Commitment can come in the form of a strong stick-to-itiveness to whatever one believes strongly in, and to bring honour to that cause. It means that one should have a road map that one sticks to, and energy and passion to keep going down that cause even when times are hard.

Finally, and probably most importantly, it is vital to have Joy in one's pursuit.  A sense of humour and an ability to laugh off life's failures and get over them is vital.  Despite being ridiculed, attacked and scorned, Don Quixote never gave up on his end goals.  He found joy in engagement and being involved in the action, struggle and injuries of pursuit.  There is also a constant sense of affirmation and true enjoyment in what he does.

I was deeply inspired by these simple lessons of what it means to be a leader, and this is well captured by the video's title "Passion and Discipline".  Of course, many would think that it is tomfoolery for one to merely embrace Don Quixote's principles whole-heartedly without considering their consequences, but there is a lot of truth in March's words if you think about them.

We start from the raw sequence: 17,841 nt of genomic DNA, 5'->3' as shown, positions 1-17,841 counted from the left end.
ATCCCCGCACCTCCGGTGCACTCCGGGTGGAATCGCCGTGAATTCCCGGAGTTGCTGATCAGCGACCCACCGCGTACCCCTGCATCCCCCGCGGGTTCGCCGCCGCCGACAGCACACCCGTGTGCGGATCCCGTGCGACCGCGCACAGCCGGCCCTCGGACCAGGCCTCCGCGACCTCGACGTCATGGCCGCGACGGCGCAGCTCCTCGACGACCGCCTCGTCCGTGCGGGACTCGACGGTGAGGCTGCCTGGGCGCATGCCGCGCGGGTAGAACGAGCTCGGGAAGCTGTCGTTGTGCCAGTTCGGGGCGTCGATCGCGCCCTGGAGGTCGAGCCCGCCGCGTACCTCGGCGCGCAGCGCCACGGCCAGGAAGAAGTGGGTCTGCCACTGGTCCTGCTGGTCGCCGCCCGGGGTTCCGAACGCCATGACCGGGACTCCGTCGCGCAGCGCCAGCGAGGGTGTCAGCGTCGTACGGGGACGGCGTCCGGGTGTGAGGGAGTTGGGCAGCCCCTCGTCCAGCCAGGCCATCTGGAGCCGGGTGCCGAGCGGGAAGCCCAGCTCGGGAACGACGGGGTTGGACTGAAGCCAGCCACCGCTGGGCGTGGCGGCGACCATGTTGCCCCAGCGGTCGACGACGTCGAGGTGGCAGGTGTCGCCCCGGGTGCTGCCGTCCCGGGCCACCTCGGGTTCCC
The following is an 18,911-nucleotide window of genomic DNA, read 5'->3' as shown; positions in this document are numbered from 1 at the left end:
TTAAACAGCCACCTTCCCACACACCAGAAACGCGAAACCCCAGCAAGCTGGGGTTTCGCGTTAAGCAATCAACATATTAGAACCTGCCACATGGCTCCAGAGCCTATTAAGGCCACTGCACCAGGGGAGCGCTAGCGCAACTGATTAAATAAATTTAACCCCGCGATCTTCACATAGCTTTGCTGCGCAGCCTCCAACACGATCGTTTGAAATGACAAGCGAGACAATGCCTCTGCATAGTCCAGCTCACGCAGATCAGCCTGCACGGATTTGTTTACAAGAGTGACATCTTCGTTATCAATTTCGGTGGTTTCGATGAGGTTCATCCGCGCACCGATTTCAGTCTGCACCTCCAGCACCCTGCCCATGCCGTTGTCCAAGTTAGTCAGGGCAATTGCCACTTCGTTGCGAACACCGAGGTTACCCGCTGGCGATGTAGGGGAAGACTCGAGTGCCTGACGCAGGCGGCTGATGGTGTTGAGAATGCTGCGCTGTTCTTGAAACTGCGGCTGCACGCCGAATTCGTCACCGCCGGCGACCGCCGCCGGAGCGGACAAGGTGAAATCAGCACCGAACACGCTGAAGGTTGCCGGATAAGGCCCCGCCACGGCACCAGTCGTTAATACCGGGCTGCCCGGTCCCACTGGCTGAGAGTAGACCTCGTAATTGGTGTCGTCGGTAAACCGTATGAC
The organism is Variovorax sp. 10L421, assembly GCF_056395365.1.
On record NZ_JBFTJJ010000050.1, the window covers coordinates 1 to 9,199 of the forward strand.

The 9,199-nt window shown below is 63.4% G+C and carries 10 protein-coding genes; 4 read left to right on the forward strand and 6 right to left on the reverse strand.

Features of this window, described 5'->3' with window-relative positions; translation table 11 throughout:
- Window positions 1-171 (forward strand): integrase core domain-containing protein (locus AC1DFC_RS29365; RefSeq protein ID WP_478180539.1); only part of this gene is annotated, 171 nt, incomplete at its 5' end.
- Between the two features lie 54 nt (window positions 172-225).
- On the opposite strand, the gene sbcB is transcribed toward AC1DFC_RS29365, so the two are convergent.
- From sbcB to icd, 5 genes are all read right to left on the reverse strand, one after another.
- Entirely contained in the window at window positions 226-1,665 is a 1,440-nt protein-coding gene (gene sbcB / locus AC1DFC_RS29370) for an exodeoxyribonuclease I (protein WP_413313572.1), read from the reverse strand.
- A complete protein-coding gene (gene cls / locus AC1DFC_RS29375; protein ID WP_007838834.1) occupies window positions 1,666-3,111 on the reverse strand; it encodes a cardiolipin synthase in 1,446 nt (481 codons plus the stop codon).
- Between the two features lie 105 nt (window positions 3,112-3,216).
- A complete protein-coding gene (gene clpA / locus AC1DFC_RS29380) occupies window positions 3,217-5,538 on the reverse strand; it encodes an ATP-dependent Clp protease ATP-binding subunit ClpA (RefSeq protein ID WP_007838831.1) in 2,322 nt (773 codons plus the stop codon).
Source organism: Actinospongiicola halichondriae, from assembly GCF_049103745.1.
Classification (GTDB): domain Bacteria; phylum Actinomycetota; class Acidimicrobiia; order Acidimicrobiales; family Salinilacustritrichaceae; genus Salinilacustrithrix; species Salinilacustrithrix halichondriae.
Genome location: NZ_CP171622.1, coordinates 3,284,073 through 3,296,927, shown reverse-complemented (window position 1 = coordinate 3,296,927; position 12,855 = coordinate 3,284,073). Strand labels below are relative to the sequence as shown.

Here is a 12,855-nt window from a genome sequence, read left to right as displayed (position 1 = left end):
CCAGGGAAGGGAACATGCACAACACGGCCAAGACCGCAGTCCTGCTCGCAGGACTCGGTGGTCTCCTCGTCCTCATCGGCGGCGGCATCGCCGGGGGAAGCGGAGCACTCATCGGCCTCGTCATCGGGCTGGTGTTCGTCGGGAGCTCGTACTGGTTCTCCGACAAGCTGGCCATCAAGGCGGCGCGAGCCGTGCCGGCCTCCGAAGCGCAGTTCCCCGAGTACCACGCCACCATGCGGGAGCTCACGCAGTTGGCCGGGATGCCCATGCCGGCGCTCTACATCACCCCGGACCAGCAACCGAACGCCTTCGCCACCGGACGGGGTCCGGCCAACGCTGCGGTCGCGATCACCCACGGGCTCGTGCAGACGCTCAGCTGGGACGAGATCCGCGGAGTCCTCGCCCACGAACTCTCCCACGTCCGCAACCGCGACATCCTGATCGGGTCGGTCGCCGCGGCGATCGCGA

In life, one needs to have a clear vision and goal - sometimes the more outlandish the better, so that if you shoot for the stars, you would at least land on the moon.  One also needs to be able to stay on one's course of action through thick and thin, good times and bad, if its something that one fervently believes in.  And it is important to enjoy the journey as much as the destination, and to relish every scratch and wound which comes along the way.  

Tuesday, March 17, 2009

The Madness Behind Hollywood's Greatest Movie

Set in 1939, Ron Hutchinson’s Moonlight and Magnolias is a comedic take on what could possibly be the true behind-the-scenes story of the making of Gone With the Wind. The premise goes like this: David O. Selznick has only five days to salvage the production of Margaret Mitchell’s bestselling novel while losing up to $50,000 a day. He enlists script guru Ben Hecht and fast rising director Victor Fleming to accomplish the task, locking them and himself in his office with only peanuts and bananas for sustenance.